We manged to walk the "Devizes Bounds West," on a sunny Sunday morning, the first time for months that it has been dry enough to venture out on the 4.5 mile walk across boggy farmyards and waterlogged fields and ditches. It was so good to feel warm again, and not have to wear my much disliked velvet hat! We walked down into the farmyard at Whistley Lane, and watched as a man fed his chickens and gathered the eggs. The chickens looked perky and ruffled their feathers in the warm sunshine. One cockerell presided over his marmalade coloured hens, as they scratched in the hay for morsels to eat.
The freshly gathered hen's eggs.
We walked on up the hill, where two dogs came running out of a near by garden and barked us on our way. We traced "Boundary Ditch," the old medieval ditch that once surrounded Devizes, and up over the stile to the hilltop, where we met a gale of wind blowing through the leafless trees. The bluebells are late blooming, but the wood anemones, celandine and primroses have opened their petals along the windy, narrow path between the tall trees. We dropped down into Hartmore Lane, and into the farmyard with its row of young cattle munching the hay.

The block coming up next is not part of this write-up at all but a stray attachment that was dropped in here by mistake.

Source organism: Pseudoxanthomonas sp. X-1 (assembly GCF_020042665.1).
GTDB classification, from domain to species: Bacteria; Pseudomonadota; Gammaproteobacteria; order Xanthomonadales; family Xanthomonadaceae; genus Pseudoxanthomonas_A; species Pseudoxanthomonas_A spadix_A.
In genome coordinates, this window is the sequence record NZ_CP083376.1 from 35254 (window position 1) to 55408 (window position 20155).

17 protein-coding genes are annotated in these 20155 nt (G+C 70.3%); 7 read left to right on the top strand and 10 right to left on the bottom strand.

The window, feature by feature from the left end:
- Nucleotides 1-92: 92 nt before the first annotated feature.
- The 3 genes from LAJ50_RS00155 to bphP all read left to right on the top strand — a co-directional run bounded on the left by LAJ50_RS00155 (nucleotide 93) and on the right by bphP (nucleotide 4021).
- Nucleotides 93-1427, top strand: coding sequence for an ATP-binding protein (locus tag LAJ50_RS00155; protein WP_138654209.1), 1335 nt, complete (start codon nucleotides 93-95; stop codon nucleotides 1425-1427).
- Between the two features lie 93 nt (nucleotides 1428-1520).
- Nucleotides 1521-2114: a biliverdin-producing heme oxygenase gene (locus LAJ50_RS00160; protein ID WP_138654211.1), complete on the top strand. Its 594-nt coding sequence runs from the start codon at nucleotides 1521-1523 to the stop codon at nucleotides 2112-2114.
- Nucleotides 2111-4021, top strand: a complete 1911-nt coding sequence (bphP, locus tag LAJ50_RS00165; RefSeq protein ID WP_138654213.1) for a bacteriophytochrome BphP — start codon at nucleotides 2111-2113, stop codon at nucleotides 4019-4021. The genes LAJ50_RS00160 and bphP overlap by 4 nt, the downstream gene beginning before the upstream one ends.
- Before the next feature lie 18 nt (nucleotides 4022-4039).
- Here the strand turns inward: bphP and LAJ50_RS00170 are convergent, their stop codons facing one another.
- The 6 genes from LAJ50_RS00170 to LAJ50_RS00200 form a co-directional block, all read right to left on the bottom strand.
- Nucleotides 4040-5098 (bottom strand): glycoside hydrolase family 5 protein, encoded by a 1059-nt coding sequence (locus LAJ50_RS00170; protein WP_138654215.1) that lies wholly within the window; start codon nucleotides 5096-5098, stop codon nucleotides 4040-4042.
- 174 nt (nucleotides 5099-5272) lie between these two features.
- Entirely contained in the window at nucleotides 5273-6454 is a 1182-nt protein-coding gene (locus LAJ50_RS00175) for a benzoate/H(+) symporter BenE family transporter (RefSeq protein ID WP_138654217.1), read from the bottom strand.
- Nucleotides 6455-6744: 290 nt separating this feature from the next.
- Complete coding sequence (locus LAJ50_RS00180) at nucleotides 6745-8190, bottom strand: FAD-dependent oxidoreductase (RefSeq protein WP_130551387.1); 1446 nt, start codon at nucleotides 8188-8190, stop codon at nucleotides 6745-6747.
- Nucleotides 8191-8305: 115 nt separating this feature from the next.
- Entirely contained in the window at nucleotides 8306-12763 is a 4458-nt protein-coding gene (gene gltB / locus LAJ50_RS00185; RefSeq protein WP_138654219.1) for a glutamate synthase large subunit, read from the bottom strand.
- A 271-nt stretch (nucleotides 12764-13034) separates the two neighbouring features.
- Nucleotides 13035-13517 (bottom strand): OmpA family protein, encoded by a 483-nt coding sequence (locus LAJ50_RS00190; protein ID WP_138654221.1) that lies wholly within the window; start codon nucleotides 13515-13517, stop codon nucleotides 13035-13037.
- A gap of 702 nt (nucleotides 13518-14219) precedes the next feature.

The young cattle chew the cud and ponder the meaning of life.
Primroses in full bloom in Hartmore Lane.
St John's Churchyard and a bank of daffodils among the gravestones.
St John's Church is one of three large medieval churches in Devizes. It is, with St James's Church, still used for services. The third church of St Mary the Virgin is now redundant, and plans are afoot to turn it into an arts centre for the people of Devizes. I have seen the plans for this exciting development, and with the addition of an extension on the east side, to provide modern facilities, it will be used for singing, dancing, dramatic performances and as a meeting place for local groups. We parted company here after our interesting walk in the sunshine and wind, and went our separate ways.